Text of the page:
Fact Check

Are Green Cars Unlucky?

To those of a superstitious bent, green cars seem far more prone than those of other hue to develop mysterious ailments and proclivities.

Published Feb. 16, 2007

Green is an unlucky color for automobiles.

Green is a hue of many powerful and ancient associations, not all of them positive. While it is the color of hope and immortality, it is also deemed an unlucky shade in both Britain and the U.S. It is said various malicious wood spirits have selected the color as their very own and will lay claim to any mortal being fool enough to parade about in any of its tints, either permanently spiriting the offender away or evilly influencing him into dangerous or foolhardy acts.

In the world of the theater, actors and actresses are averse to the color, with some balking at its use on stage for either costuming or props. Away from the boards, we find the beliefs that national disaster invariably follows close on the heels of any issue of green-hued postage stamps, and that those who wear clothing of a verdant shade will soon afterwards have to don black (attend a funeral). And of all the possible colors a bride could choose for her wedding dress, green is considered one of the unluckiest

This centuries-old disquiet about the color green has in modern times expanded and affixed itself to the automobile. Just as ill luck was supposed to attach to green clothing, a similar presumption of lurking calamity has come to fasten upon green vehicles, thereby dooming those who encase themselves in emerald glory (either by wearing it or riding about in it) to mischance:

When I was young, my father was a driving instructor, every couple of months somebody calling to book a lesson would ask if the car was green. When asked why they needed to know this the answer was always that green cars were considered unlucky. One woman who phoned had lost her boyfriend to a green car accident and in a separate incident she broke numerous bones having crashed a green car. Nobody asked if the car they would be learning in was any other colour, green was the only one considered off limits. I heard this claim again recently which reminded me, an internet search brings up a lot of info on nascar, where green is considered unlucky in the early stages.

To those of a superstitious bent, green cars seem far more prone than those of other hue to develop mysterious ailments and proclivities: strange rattles, odd knocks, and abrupt pulls towards the road's edge (especially when there are concrete bridge abutments such vehicles might be drawn into). Chariots of this shade are said to take sudden unexpected lunges at garage walls, making the act of parking them fraught with adventure. While a great many such mishaps can easily be chalked up to driver error, to the superstitious it all too often seems such acts of inattention occur only with green cars. (The one and only time my mother mistook the gas for the brake, resulting in her parking the back end of her jalopy over a retaining wall, she was at the wheel of a green Plymouth Fury II.)

A woman in Salt Lake City reported that while she owned a green Honda Del Sol, it was rear-ended, experienced various odd mechanical problems, had a flat tire every four months, and was stolen. After recovering it, she unloaded the beastie upon her ex-husband and said this of his experience:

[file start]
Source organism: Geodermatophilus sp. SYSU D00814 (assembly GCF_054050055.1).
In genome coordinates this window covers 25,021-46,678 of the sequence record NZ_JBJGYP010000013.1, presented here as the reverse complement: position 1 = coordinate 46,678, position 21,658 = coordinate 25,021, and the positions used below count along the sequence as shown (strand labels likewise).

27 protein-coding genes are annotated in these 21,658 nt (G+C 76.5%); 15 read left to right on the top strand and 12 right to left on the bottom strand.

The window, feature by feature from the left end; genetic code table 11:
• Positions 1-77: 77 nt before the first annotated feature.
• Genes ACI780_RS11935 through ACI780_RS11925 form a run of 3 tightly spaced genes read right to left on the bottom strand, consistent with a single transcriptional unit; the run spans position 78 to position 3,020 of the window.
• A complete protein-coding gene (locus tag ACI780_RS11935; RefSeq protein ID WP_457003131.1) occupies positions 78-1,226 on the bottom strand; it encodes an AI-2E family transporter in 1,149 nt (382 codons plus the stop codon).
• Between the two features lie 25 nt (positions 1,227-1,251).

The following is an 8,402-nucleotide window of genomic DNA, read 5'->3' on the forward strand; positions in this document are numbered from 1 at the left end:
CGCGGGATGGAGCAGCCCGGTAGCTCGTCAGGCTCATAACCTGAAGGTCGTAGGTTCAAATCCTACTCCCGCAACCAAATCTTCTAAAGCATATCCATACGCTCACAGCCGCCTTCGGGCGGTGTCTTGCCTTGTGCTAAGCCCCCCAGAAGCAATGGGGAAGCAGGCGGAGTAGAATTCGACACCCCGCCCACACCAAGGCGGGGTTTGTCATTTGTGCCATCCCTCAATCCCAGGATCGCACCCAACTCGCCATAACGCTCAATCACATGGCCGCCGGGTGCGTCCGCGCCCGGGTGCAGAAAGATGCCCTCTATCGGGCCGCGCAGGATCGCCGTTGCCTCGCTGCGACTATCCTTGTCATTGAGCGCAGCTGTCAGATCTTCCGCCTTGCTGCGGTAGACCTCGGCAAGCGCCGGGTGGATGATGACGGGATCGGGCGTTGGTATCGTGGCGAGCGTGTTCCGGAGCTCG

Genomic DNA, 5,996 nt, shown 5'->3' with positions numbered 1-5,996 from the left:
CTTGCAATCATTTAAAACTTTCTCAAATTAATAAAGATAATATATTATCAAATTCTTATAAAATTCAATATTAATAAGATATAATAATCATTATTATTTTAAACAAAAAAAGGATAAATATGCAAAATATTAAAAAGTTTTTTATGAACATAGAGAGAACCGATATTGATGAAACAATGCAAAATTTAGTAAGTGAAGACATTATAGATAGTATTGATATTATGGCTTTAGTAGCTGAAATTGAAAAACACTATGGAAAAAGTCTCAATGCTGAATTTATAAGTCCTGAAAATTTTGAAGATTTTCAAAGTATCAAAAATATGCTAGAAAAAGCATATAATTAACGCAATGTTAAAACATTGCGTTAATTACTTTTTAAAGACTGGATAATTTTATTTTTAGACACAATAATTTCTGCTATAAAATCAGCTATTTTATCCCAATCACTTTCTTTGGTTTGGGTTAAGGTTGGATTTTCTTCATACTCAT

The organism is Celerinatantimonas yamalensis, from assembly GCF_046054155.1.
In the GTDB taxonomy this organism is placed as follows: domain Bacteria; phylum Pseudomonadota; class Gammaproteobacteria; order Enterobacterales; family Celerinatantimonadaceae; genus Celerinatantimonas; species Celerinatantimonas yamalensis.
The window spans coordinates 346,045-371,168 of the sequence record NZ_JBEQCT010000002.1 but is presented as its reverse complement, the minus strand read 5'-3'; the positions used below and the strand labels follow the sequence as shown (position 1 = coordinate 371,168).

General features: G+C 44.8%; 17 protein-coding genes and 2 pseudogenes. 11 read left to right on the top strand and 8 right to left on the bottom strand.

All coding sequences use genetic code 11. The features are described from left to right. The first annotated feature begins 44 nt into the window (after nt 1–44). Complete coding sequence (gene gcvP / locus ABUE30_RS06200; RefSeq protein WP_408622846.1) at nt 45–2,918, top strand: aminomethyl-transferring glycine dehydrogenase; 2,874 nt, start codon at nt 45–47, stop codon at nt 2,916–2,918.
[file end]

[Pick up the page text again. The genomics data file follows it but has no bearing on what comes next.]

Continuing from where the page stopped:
Funny thing, though? He was backing it out of his garage and he hit the side of the garage door. Doesn't sound like much, but my ex is a hobby rally racer. He *never* does stuff like that. Ever. His car is basically an extension of himself, so he hasn't had a dumb accident like that in years — at least since I've known him, which is about 7 years now. Now he's totally convinced the car is a bad-luck magnet.

The aversion to the pastoral hue is well established in the racing world. There, the sensitivity to the color's presumed darker aspects is so strong that Mario Andretti never signs autographs with green ink, and it is said Joe Weatherly (NASCAR's 1962 and 1963 champion) once removed his socks for a race because rain had changed their color from blue to green.

While it is true some drivers have won races in green automobiles, cars of that complexion are rarely to be found at U.S. racetracks because they are regarded as unlucky. The prejudice against them dates to the earliest days of motor racing, fed (if not begun) by some especially memorable racing fatalities brought about by green racing machines.

On 17 September 1911, one of the worst auto racing accidents in history occurred at Syracuse, New York, when 11 fans were killed and 10 others injured by Lee Oldfield's Knox racer, a green car that blew a tire during the race, careened into the infield, and plowed through a snow fence into a group of spectators. (The driver, thrown from the car, received minor injuries.)

On 25 November 1920, Gaston Chevrolet, lost his life when his green Frontenac crashed at the Beverly Hills Board Track into the Duesenberg driven by Eddie O'Donnell. (O'Donnell and Lyall Jolls, his riding mechanic, also lost their lives in that accident.) Scant months earlier, Chevrolet had won the Indianapolis 500 in that very car.

Well-entrenched centuries-old superstition about green being an ill-favored color has likely combined with memory of those two high-profile fatal crashes to help foster the belief that green cars and auto racing should not mix.


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Hill, John.   "'The Mile' Embraces U.S. Racing History, Some Superstition."     The [Syracuse] Post-Standard.   3 October 1989   (p. C1).

Opie, Iona and Moira Tatem.   A Dictionary of Superstitions.     Oxford: Oxford University Press, 1989.   ISBN 0-19-282-916-5   (pp. 181-182, 325).

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The New York Times.   "Gaston Chevrolet Killed in Race."     26 November 1920.

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